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Mamas & the Papas: Straight Shooters (1989)

The definitive story of the quintessential sixties super group. From the Greenwich Village folk scene to the Virgin Islands. From California to the top of the charts. And from Cass Elliot's... See full summary »




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The definitive story of the quintessential sixties super group. From the Greenwich Village folk scene to the Virgin Islands. From California to the top of the charts. And from Cass Elliot's shattering death to the band member's recent successes. The life, loves and music of John Phillips, Cass Elliot, Michelle Phillips and Denny Doherty are revealed in an n intimate musical experience that could have only happened in the sixties. Features 20 performances of hits like California Dreamin', Monday, Monday and I Saw Her Again Last Night.

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Documentary | Music





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1989 (USA)  »

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Very rare footage
31 January 2005 | by (United States) – See all my reviews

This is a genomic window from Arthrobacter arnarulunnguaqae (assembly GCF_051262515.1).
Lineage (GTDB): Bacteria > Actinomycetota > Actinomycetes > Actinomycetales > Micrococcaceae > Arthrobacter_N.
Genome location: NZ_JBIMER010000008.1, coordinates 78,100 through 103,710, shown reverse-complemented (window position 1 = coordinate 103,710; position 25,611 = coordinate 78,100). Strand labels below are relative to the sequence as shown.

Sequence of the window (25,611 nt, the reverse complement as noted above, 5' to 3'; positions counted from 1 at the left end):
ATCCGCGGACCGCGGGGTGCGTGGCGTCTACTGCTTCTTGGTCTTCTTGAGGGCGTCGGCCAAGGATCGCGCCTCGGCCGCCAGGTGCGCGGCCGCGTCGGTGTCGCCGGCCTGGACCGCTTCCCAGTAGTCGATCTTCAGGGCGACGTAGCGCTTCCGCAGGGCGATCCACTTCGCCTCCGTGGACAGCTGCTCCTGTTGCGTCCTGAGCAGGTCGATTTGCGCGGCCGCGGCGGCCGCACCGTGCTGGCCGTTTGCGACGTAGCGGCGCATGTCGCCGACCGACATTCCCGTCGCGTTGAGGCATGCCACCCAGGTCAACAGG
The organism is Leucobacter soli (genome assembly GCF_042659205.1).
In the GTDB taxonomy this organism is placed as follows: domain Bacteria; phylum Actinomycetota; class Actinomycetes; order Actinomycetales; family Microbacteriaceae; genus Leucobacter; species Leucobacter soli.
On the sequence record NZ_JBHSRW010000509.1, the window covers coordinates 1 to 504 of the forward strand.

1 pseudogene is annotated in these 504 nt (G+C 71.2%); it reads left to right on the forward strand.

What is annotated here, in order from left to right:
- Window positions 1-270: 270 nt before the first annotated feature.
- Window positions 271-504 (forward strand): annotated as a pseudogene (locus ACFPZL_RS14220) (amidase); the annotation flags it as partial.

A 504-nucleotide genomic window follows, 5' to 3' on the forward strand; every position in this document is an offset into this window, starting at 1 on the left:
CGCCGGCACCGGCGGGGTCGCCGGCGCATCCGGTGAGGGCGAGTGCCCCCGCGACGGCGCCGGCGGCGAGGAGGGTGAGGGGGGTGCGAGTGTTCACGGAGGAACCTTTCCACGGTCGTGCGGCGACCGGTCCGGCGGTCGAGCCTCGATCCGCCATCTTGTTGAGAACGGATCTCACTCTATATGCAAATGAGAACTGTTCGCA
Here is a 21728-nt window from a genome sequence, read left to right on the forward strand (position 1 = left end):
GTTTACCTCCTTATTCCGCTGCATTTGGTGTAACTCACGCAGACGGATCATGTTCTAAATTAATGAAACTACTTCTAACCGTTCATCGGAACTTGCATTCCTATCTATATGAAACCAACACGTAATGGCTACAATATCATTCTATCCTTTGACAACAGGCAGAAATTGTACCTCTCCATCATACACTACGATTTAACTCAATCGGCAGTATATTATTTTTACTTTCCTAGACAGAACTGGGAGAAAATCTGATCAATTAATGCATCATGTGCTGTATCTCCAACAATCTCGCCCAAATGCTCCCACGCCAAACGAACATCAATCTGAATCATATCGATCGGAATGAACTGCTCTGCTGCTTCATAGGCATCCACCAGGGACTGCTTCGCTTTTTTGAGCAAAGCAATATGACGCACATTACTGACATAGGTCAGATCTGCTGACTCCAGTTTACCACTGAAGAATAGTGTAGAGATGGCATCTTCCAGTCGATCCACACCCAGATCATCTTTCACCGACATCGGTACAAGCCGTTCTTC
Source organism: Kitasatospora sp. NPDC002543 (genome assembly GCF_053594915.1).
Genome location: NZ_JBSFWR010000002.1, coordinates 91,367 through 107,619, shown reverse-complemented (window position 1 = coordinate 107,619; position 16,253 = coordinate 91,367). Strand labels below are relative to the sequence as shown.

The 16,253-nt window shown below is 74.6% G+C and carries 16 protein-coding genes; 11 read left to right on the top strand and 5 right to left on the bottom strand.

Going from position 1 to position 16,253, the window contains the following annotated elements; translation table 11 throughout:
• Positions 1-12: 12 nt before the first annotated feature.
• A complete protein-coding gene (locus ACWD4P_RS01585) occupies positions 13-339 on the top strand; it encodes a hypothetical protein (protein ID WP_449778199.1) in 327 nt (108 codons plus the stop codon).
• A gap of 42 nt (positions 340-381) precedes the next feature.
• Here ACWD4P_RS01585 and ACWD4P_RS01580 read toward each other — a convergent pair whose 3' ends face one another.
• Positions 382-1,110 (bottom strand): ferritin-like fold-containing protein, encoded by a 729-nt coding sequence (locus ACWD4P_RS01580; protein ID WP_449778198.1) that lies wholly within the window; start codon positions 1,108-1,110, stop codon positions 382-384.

More correctly, the title of the video should be the John Phillips story, since he, indeed, was the mastermind behind the Mamas and Papas. Poor John Phillips – the brilliantly talented songwriter and arranger, who, unable to ignore the allure of drugs and alcohol, died not too long ago. The Mamas and Papas defined the new California folk sound in a way that allowed us to look past the British invasion. Following Phillips career from his early folk music roots, where he met and performed with future wife and Mama, Michelle, the video contains astounding footage documenting the formation of the group. John and Michelle met Denny Doherty -- he, of the baritone as rich and mellow as fine cognac -- and began performing as a trio. Denny had long been pursued by an ardent suitor, Cass Elliot. *Straight Shooter* reveals the story of John, Michelle and Denny being holed up in their New York hotel room with a sizable amount of liquid LSD, while Denny introduced John to the music of the Beatles – and altering the course of pop music along the way. During the same drug-addled binge, Denny's friend, Cass, showed up, imbibed in the same drugs, and the unlikely foursome was created. Cass' silvery vocals completed the palette, which offered a range of sounds that were delicate and mesmerizing, but with great force behind them. Their notorious trip to the Caribbean, financed with an American Express card, and famously chronicled in their song "Creeque Alley," is well represented here – it is on this trip that many of the Mamas and Papas earliest hits were written. When paradise turned bad, they returned to New York, with little hope for a future together as a group. And one night John woke up Michelle to help him write down a song that was going through his head – a little tune that turned out to be "California Dreamin'." California became their home, and suddenly their future was as glistening and alluring as the liquid LSD they were so fond of. The song skyrocketed to the top of the charts and into music history as one of the most relentlessly listenable and timelessly lovely creations ever written, weaving harmony and melody in a style that would become the signature of John Phillips, as well as the Mamas and Papas. They were living on the fast track, turning out one hit after another, and carousing with the Beatles and Rolling Stones. Producing the legendary Monterrey Pop Festival, Phillips was at the zenith of his career, with a dazzling future with the Mamas and Papas, as well as a producer. So dazzling, that Phillips was blinded by the glare, and the future exploded in a syringe loaded with the seductive promises of various drugs. The group unhappily dissolves, John and Michelle break up, and John Phillips never again begins to approach the brilliance that he achieved with the Mamas and Papas – it is a tragedy, incompletely played out in the video, but is a tale of charming innocence and dreams of immortality, when the Mamas and Papas were rock royalty.

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